Communication & Language

Cluck, quack, bleat, bark and miaow: listening to and copying sounds.

With her tiger in her hand, Daisy’s just been chasing after Daddy and roaring loudly at him!


At the moment, Daisy’s very fond of her bagful of small world animals and daily she’ll find her bag of animals and set them out in her play.

Recently, the focus of her play with the small world animals has been on the noisy sounds that the animals make.

Daisy has a mixture of small world farm animals and wild animals in her bag and we’ve just taken out the animals, one at a time and together we’ve been making the sounds that the animal makes. We’ve clucked, quacked, bleated, barked and miaowed. We’ve mooed and neighed. We’ve growled and trumpeted; hooted and hissed.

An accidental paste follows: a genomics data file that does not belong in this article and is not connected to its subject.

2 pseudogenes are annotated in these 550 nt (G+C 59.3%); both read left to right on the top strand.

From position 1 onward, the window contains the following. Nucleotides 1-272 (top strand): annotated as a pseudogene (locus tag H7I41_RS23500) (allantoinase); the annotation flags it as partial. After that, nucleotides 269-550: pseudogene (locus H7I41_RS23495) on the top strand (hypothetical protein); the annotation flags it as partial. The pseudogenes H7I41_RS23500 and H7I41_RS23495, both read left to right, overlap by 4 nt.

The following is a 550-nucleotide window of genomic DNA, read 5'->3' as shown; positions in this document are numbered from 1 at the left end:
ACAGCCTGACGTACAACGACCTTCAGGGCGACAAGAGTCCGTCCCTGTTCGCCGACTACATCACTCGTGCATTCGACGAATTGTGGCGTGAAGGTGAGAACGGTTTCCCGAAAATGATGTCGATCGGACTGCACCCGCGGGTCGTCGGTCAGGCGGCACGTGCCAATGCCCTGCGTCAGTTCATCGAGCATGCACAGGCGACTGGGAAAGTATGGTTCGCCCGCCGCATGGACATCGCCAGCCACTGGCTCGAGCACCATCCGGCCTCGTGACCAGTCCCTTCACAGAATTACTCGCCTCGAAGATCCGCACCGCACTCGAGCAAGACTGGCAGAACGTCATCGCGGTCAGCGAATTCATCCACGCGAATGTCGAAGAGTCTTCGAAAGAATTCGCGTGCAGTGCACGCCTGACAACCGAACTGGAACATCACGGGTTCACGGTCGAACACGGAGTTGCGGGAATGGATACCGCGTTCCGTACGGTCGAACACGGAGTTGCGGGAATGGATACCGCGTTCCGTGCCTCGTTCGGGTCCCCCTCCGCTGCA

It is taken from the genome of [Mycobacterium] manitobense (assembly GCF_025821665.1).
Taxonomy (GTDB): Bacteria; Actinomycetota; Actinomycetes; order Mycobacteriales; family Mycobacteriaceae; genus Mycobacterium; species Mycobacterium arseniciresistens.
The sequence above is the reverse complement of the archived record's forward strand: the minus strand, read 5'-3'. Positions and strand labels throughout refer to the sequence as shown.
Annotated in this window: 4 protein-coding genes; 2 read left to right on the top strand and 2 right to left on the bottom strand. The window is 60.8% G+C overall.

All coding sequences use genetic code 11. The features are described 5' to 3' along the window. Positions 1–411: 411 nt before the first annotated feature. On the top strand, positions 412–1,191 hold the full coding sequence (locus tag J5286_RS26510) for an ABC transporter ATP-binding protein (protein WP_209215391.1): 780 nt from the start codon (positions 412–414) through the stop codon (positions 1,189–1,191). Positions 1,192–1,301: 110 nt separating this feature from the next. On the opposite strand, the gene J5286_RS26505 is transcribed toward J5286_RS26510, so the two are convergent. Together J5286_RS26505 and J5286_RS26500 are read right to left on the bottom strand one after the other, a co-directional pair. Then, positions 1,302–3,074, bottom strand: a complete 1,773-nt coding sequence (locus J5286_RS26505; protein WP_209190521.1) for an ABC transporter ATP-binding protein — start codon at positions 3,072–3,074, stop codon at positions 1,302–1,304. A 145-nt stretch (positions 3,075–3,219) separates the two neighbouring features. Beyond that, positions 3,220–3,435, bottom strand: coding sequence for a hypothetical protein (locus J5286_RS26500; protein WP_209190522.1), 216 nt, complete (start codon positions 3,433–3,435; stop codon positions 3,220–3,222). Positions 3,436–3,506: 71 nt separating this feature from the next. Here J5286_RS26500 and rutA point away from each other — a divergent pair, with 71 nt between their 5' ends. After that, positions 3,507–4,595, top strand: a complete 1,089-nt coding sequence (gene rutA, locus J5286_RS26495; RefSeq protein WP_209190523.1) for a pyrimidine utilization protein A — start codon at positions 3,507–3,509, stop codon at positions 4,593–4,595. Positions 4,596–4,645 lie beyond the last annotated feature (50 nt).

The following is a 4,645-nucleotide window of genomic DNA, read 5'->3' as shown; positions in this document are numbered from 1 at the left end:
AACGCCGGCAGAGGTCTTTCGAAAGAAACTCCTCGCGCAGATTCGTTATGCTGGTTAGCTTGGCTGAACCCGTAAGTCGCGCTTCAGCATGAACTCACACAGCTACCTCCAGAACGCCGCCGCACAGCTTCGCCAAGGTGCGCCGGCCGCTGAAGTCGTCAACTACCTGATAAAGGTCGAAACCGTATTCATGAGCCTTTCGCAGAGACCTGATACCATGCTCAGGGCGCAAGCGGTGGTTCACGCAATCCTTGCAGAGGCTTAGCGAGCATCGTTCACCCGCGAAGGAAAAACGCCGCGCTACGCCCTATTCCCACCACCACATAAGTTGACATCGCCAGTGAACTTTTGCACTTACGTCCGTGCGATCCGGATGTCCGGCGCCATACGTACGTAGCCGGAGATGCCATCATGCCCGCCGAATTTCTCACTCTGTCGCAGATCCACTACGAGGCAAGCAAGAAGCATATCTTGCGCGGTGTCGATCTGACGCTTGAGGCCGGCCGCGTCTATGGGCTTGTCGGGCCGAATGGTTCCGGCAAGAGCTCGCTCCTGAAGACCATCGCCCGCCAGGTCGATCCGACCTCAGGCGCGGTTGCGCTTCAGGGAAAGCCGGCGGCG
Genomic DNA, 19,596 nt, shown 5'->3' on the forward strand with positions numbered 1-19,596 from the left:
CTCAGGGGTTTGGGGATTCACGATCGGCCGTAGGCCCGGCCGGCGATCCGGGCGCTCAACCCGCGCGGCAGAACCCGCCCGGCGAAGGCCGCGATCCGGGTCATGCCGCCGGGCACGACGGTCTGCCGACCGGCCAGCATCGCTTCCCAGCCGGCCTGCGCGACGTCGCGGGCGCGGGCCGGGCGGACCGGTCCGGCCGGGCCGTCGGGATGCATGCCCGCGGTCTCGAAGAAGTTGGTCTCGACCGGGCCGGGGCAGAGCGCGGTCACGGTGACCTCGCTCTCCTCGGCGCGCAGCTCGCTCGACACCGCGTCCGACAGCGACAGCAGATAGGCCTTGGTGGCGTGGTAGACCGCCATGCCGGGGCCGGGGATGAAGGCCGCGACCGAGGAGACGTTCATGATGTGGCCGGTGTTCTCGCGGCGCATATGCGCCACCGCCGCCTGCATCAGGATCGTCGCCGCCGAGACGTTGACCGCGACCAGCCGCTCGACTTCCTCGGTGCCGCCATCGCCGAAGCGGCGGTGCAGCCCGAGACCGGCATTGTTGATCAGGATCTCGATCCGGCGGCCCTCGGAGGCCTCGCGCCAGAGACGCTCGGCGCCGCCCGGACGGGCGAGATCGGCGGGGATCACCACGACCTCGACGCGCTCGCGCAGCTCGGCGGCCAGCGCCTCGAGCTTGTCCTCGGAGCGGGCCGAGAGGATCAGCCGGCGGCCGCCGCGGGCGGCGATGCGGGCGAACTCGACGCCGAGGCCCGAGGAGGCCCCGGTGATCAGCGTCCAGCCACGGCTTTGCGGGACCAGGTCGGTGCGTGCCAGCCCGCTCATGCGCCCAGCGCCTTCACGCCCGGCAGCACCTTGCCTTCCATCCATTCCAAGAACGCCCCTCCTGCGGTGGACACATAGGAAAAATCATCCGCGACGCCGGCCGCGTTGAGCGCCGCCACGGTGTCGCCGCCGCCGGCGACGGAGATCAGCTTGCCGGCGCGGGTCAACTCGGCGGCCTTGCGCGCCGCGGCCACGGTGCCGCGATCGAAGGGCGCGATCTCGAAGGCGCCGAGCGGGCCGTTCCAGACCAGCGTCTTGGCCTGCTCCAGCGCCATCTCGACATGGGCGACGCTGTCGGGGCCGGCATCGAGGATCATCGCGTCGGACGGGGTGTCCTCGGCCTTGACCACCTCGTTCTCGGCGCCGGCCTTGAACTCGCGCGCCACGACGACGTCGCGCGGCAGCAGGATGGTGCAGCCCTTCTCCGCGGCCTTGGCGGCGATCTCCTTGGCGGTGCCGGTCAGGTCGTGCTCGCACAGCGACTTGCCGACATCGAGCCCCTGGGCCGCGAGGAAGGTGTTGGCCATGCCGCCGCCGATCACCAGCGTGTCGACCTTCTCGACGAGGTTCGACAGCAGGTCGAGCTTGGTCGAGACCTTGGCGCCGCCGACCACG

Some animal noises are familiar to Daisy from children’s tv or even from our recent visit to a farm. Other animal noises are new to her. So we’ve had lots of repetition for that animal and Daisy’s quickly remembered the sound and joined in.

While playing with the small world animals is fun for Daisy, there’s a physical benefit to this noisy sound play. Encouraging Daisy to make these noisy animal sounds is helping her to develop her mouth movements and the muscles which will then help her with talking and speech skills.


Vocalising these animal noises also has links with ‘Phase One’ of the Phonics programme that is used in nurseries to prepare children for school and starting to read.

And vocalising sounds isn’t just limited to playing with the small world animals, once we’ve mastered these animal sounds, there’s the sounds of vehicles and machines to try out too.

Granny Smith says 

Daisy’s collection of small world farm and wild animals come from Early Learning Centre’s Happyland Zoo and Farm Animals and Learning Resources’ Jumbo Jungle Animals.

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